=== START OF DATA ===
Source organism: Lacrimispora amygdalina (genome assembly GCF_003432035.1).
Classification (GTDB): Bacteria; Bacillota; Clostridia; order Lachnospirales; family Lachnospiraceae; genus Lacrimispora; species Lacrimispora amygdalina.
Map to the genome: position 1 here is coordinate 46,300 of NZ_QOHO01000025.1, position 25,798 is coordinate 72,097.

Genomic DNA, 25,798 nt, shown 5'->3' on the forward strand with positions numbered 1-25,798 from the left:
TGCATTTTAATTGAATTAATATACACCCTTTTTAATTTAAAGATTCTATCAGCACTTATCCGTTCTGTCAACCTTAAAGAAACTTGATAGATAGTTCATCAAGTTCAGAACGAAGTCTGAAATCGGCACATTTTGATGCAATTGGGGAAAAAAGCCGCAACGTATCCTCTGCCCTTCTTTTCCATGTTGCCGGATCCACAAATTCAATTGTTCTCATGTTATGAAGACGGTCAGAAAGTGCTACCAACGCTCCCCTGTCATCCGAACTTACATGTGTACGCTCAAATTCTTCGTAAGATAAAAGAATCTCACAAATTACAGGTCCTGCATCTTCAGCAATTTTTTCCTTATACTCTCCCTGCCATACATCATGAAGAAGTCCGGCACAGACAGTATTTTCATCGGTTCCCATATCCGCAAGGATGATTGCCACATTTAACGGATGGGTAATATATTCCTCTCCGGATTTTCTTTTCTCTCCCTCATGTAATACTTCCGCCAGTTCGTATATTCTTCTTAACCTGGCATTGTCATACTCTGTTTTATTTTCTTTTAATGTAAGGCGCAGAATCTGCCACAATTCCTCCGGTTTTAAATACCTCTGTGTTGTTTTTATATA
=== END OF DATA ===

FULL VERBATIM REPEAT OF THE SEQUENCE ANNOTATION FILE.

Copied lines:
Source organism: Lacrimispora amygdalina (genome assembly GCF_003432035.1).
Classification (GTDB): Bacteria; Bacillota; Clostridia; order Lachnospirales; family Lachnospiraceae; genus Lacrimispora; species Lacrimispora amygdalina.
Map to the genome: position 1 here is coordinate 46,300 of NZ_QOHO01000025.1, position 25,798 is coordinate 72,097.

Genomic DNA, 25,798 nt, shown 5'->3' on the forward strand with positions numbered 1-25,798 from the left:
TGCATTTTAATTGAATTAATATACACCCTTTTTAATTTAAAGATTCTATCAGCACTTATCCGTTCTGTCAACCTTAAAGAAACTTGATAGATAGTTCATCAAGTTCAGAACGAAGTCTGAAATCGGCACATTTTGATGCAATTGGGGAAAAAAGCCGCAACGTATCCTCTGCCCTTCTTTTCCATGTTGCCGGATCCACAAATTCAATTGTTCTCATGTTATGAAGACGGTCAGAAAGTGCTACCAACGCTCCCCTGTCATCCGAACTTACATGTGTACGCTCAAATTCTTCGTAAGATAAAAGAATCTCACAAATTACAGGTCCTGCATCTTCAGCAATTTTTTCCTTATACTCTCCCTGCCATACATCATGAAGAAGTCCGGCACAGACAGTATTTTCATCGGTTCCCATATCCGCAAGGATGATTGCCACATTTAACGGATGGGTAATATATTCCTCTCCGGATTTTCTTTTCTCTCCCTCATGTAATACTTCCGCCAGTTCGTATATTCTTCTTAACCTGGCATTGTCATACTCTGTTTTATTTTCTTTTAATGTAAGGCGCAGAATCTGCCACAATTCCTCCGGTTTTAAATACCTCTGTGTTGTTTTTATATA